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Publication numberUS4062486 A
Publication typeGrant
Application numberUS 05/738,926
Publication dateDec 13, 1977
Filing dateNov 4, 1976
Priority dateNov 4, 1976
Publication number05738926, 738926, US 4062486 A, US 4062486A, US-A-4062486, US4062486 A, US4062486A
InventorsCalvin C. Goodrich
Original AssigneeThe Procter & Gamble Company
Export CitationBiBTeX, EndNote, RefMan
External Links: USPTO, USPTO Assignment, Espacenet
Carton
US 4062486 A
Abstract
A seal-end carton in which the adhered plies comprising the top closure and a contiguous removable section of the front panel are formed into a reclosable hinged lid when an extension of the outer major flap is lifted. The removable section is glued to the extension and is integral with the inner major flap. Dust flaps are located intermediate the inner and outer major flaps and have lines of weakness thereacross which align with the end edges of the inner major flap.
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Claims(3)
What is claimed is:
1. A seal-end carton of rectangular cross-section comprising alternating side, front and back panels and provided with an easily opened end closure, said closure comprising an inner major flap articulated to the front panel, an outer major flap articulated to the back panel and dust flaps articulated to the side panels, the dust flaps being located intermediate the inner and outer major flaps, the front panel having a line of weakness therein defining a removable portion contiguous the line of articulation along which said inner major flap is attached, said line of weakness extending to opposite ends of said line of articulation, the dust flaps each having a line of weakness extending thereacross from one side to the other with the major portion thereof generally parallel to and spaced from the line of articulation of the dust flap, said line of weakness on each dust flap commencing at the adjacent end of said inner major flap line of articulation and extending obliquely, distally, therefrom, the end edges of said inner major flap being generally aligned with the lines of weakness in the dust flaps, an extension attached to the distal end of the outer major flap, said extension being adapted and sized to overlie the line of weakness defining said removable portion of said front panel, said extension being adhesively attached to said removable portion, the ends of said dust flaps distal of the lines of weakness being adhesively attached to the inner and outer major flaps.
2. The carton of claim 1 in which the ends of said inner major flap are trimmed by cutting out portions shaped to match the portion of the adjacent dust flap which is intermediate its line of weakness and line of articulation.
3. The carton of claim 2 in which the major portions of said lines of weakness across the dust flaps are spaced at least about 174 inch from the lines of articulation of the dust flaps.
Description
BACKGROUND OF THE INVENTION

1. Field of the Invention

This invention relates to seal-end cartons and, more particularly, to a seal-end carton which has a closure opening device thereon.

2. Description of the Prior Art

It is well known in the carton art to employ a flap which is adhesively secured to a removable section in an underlying carton wall to tear the removable section away when the flap is lifted. It is also old in the carton art to perforate portions of flaps articulated to panels adjacent the carton wall in which the removable section is located, thereby permitting simultaneous lifting of a united lid structure. Both of these features are shown in Shreiber et al., U.S. Pat. No. 3,180,553, issued Apr. 27, 1965. Other prior art patents concerning cartons having relatively similar features are Ball, U.S. Pat. No. 2,470,388, issued May 27, 1949, Sunderhauf, U.S. Pat. No. 2,336,706, issued Dec. 14, 1943, Polarek et al., U.S. Pat. No. 2,819,831, issued Jan. 14, 1958, Rossi, U.S. Pat. No. 3,133,689, issued May 19, 1964, and Hickin, U.S. Pat. No. 3,104,793, issued Sept. 24, 1963. While each of these patented cartons admittedly has its good features, they are to varying degrees accompanied by shortcomings such as difficulty in opening, restricted size of opening, potential defacement of the carton by the opening action, substantial weakening of the carton due to use of perforations, dust infiltration potential and the lack of physical display of contents.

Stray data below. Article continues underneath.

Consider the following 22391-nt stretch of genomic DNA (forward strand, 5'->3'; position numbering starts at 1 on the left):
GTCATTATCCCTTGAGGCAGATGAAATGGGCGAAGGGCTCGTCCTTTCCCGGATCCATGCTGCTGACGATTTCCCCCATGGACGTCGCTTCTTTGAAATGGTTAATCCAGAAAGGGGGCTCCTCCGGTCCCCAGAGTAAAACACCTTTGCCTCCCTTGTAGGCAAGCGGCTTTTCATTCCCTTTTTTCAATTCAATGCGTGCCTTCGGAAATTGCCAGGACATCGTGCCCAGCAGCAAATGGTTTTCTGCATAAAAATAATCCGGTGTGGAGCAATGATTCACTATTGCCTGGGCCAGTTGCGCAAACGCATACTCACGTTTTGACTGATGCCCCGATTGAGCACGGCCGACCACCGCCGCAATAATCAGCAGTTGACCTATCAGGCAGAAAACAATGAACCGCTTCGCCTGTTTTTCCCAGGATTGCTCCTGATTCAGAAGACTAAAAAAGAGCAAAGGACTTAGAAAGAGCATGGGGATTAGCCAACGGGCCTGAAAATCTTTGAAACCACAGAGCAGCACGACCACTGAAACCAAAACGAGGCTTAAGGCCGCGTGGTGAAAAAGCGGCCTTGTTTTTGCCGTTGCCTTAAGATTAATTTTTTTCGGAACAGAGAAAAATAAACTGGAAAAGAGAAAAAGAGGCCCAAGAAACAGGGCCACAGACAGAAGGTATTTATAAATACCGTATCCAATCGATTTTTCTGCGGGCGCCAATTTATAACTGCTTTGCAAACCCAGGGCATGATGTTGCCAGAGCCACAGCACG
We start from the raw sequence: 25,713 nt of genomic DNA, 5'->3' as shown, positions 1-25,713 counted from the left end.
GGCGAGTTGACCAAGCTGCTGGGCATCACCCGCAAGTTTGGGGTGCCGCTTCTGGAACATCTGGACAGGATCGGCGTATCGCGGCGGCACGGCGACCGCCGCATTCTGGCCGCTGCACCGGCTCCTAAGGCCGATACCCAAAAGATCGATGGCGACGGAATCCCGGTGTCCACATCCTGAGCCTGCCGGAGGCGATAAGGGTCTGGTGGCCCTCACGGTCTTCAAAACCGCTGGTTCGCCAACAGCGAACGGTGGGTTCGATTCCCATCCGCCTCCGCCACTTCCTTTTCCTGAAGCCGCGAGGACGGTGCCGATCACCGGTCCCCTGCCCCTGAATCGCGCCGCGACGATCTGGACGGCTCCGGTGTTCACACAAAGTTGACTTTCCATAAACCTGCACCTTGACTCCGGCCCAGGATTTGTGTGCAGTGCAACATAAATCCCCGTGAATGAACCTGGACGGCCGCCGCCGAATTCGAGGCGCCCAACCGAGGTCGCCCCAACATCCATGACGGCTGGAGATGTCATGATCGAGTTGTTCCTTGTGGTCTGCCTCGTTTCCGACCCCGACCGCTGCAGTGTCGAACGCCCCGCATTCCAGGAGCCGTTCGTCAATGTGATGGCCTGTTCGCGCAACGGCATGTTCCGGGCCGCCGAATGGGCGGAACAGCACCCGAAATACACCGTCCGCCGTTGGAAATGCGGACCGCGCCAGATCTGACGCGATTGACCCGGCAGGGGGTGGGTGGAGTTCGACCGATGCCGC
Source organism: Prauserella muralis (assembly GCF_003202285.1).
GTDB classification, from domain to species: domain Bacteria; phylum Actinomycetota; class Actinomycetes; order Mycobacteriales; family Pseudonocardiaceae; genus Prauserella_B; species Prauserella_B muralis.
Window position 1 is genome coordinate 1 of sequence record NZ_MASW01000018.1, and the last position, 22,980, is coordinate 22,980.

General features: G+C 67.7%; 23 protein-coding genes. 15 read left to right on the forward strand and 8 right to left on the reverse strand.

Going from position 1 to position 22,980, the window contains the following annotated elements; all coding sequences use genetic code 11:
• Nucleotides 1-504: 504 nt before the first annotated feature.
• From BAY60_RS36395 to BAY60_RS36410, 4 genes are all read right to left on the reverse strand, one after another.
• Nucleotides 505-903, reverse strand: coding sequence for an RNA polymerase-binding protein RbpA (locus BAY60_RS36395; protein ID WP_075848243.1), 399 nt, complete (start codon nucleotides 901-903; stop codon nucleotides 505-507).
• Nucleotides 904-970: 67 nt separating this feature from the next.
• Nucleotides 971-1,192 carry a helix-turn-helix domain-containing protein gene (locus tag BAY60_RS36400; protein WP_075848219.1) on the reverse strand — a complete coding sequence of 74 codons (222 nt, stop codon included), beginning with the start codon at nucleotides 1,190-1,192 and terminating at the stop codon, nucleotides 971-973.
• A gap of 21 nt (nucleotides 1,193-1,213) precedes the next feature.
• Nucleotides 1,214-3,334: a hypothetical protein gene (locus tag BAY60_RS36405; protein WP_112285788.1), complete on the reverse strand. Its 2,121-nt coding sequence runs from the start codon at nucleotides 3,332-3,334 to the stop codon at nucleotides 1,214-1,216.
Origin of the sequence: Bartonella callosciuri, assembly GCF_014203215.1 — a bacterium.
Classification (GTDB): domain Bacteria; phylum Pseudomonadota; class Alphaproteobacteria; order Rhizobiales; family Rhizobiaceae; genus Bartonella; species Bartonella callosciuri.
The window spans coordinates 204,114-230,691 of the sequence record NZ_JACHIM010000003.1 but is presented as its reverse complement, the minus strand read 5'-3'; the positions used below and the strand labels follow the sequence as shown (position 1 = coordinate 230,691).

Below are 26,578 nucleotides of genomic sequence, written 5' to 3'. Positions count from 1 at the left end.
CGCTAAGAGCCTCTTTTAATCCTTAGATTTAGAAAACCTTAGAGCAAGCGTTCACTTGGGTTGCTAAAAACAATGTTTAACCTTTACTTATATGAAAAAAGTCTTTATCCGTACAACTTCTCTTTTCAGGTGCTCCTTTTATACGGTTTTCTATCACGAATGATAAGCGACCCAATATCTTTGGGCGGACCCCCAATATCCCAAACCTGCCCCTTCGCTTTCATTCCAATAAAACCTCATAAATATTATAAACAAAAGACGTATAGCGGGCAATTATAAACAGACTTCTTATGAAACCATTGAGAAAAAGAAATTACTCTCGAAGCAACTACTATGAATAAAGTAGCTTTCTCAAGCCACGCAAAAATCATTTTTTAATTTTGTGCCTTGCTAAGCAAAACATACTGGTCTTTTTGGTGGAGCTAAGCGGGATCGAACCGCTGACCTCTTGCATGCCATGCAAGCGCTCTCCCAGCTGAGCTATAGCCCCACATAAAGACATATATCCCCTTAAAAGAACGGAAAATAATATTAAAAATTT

SUMMARY OF THE INVENTION

In accordance with the present invention there is provided a seal-end carton provided with an easily opened end closure. The closure comprises an inner major flap hinged to the front panel of the carton, an outer major flap articulated to the back panel and dust flaps hinged to the side panels and located between the inner and outer major flaps. The front panel has a line of weakness therein which defines a removable portion along the line of articulation of the inner major flap. The line of weakness extends to opposite ends of the line of articulation. Each of the dust flaps has a line of weakness commencing at a point adjacent an end of the line of articulation and extending across its width. The end edges of the inner major flap is configured to generally align with the lines of weakness in the dust flaps. An extension is attached to the distal end of the outer major flap and is adapted and sized to overlie the line of weakness defining the removable portion of the front panel. The extension is adhesively attached to the removable portion and the dust flaps are adhesively attached to the inner and outer major flaps.

BRIEF DESCRIPTION OF THE DRAWINGS

FIG. 1 is a plan view of the outer surface of a blank for a carton of the subject invention;

FIG. 2 is a perspective view of the carton of FIG. 1, following sealing of the end closures thereof;

FIG. 3 is an enlarged cross sectional view, partially broken away, taken along the lines 3--3 of FIG. 2; and

FIG. 4 is a perspective view, partially broken away of the carton of FIGS. 1-3, following opening of the top closure.

DESCRIPTION OF PREFERRED EMBODIMENT

Referring to FIG. 1, there is shown a carton blank 10 of the present invention. The carton blank 10 comprises front panel 12, back panel 14, side panels 16, 18 and glue flap 20. Flaps 21, 22, 23 and 24 are articulated to the bottoms of the carton panels and are sized to provide a conventional seal end bottom closure. At the top of the carton inner major flap 26, outer major flap 28 and dust flaps 30, 32 are articulated, respectively, to front panel 12, back panel 14 and side panels 16, 18 along score line 34.

Outer major flap 28 has an extension 36 articulated from its distal end along score line 38. The extension 36 is provided with a lift tab portion 40 defined by score line 42. Short transverse knife cuts 44, designed to effect reclose latching following opening of the carton, are also provided.